Walk into any Starbucks, and you’ll probably notice a little sign next to the register that says, “Our partners take care of you. We’re taking care of them.”
The company isn’t referring to paycheck or health care benefits alone — although in 1988 it was the first company to offer part-time employees health insurance. Last week Starbucks Corp. announced it will partner with Arizona State University on a new college tuition assistance program.
The Starbucks College Achievement Plan will reimburse all tuition costs for employees working an average of 20 hours a week and completing their junior or senior year through ASU Online. Employees in their freshman or sophomore years will receive a 22 percent scholarship from ASU and pay the remainder on their own.
“We are seeing this systemic problem with young working adults today, that the American dream is becoming less of a possibility,” said Laurel Harper, a Starbucks spokeswoman. “And part of the American dream is getting an education.”
Unlike most tuition assistance programs that require employees to pursue degrees in fields that apply to their current positions and career tracks, Starbucks’ program will apply to any major as long as the student attends ASU Online, finishes the semester and remains employed at the company. There is no service requirement after the degree is completed.
“If our partners decide that they want to pursue a degree in electrical engineering, we hope that they will take the values they learned here at Starbucks and the leadership that they’ve developed wherever they go,” Harper said. “And hopefully they’ll be stopping by our stores and getting their coffee for the morning.”
It’s hard for anyone to denigrate what Starbucks is doing to help its employees get degrees, but some experts and other tuition assistance program managers see room for improvement in its initiative.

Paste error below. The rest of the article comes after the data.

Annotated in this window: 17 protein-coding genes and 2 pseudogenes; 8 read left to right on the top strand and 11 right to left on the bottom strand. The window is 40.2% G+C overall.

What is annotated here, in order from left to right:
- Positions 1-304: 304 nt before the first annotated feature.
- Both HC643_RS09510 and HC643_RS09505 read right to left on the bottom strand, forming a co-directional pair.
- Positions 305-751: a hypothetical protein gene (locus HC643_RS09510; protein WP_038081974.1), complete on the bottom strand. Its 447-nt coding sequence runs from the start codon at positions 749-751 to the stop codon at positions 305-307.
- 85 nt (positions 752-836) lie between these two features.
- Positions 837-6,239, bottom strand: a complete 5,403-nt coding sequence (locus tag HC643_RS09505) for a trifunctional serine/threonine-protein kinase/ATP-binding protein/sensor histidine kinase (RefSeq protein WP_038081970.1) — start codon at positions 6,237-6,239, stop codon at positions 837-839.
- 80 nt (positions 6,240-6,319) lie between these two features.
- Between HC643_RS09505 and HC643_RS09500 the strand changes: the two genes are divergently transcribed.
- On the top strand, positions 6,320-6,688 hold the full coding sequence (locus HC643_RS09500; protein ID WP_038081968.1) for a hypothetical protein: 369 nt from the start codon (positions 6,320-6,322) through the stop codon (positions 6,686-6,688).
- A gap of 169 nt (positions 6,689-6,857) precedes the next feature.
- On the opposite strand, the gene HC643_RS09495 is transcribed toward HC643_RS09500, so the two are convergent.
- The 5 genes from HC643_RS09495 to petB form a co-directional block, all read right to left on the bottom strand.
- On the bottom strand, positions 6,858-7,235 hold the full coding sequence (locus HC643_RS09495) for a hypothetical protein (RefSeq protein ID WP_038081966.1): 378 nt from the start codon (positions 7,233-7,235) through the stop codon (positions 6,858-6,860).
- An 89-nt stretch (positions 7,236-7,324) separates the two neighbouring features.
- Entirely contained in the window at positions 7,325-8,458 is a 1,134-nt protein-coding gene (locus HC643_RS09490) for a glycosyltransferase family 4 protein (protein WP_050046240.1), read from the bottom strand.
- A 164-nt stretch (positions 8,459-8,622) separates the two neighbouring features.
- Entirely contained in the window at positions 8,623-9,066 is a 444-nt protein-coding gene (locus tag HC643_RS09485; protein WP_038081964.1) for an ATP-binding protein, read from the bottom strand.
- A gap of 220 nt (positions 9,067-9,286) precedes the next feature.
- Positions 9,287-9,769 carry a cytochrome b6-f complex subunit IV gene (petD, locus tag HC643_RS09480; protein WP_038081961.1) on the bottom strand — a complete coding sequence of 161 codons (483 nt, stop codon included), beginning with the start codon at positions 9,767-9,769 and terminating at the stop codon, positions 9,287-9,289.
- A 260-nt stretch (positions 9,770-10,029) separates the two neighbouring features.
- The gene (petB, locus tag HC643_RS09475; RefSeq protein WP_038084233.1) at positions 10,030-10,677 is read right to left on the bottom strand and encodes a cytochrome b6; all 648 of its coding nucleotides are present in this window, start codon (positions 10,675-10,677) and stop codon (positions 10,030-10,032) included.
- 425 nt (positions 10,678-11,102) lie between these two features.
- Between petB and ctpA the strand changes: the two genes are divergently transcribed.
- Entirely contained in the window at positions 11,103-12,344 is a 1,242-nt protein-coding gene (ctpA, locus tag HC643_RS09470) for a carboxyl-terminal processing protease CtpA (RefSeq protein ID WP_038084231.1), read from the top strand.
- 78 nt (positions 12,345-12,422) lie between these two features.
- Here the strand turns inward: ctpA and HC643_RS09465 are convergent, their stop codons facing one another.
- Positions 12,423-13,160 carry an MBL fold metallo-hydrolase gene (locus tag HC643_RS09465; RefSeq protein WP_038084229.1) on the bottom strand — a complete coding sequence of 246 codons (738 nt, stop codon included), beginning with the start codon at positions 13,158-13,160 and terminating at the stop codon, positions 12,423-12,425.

Pam Tate, CEO of the Council for Adult and Experiential Learning, said although Starbucks’ plan is head and shoulders above anything its competitors offer, the company’s approach might not be the most beneficial to its employees.
She said one problem is, like many companies, Starbucks reimburses students instead of prepaying the tuition. Harper said the company sees its program as more than tuition reimbursement — it’s a way to make sure employees have skin in the game, which seems like common sense. If students pay out of pocket for school, they’ll try harder than if their company just gives it to them.
But Tate said that’s not always the best way to approach tuition assistance.
“The first thing that is the barrier to the student, the biggest one, is having to put up the money for tuition,” Tate said. “So if their company reimburses them, even the fact that they have to wait for a check is enough to keep people from starting. That’s why we advocate for programs to be shifted to prepayment.”
Some programs are already there, such as one at Verizon Communications, which prepays $4,000 for part-time workers and $8,000 for full-time workers as long as they attend an accredited college and their major applies to their career at Verizon.
This prepay method hasn’t hampered the benefits reaped, said Dorothy Martin, Verizon’s national tuition assistance program manager. In fact, the intense measurements her department takes have shown massive return on investment — so much so that Martin said the money saved on recruitment, retention, leadership development and performance improvement cycles right back into the assistance offered.
“You’ve got to do this program looking at the business impact and to see or understand that it’s reducing turnover, increasing job productivity, enhancing your talent management strategy,” she said. “It’s setting you up as an employer of choice when you use an effective program as a recruiting tool.”
Another criticism of the Starbucks program is that it focuses on employees at the end of their college careers, paying fully for juniors and seniors but only part of freshmen and sophomores’ tuitions. Tate said it’s tougher for students to start college than finish it, so tuition assistance programs should focus more on getting students started.
But as many tweaks as tuition assistance experts believe should be made to the program, the consensus is that Starbucks’ intentions are beneficial for more than its public image.
“Any company that is moving in the direction of helping employees get educated is doing a great service,” Martin said. “Hats off to Starbucks, hats off to Walmart, hats off to any company that is helping the American economy and the individual as well.”
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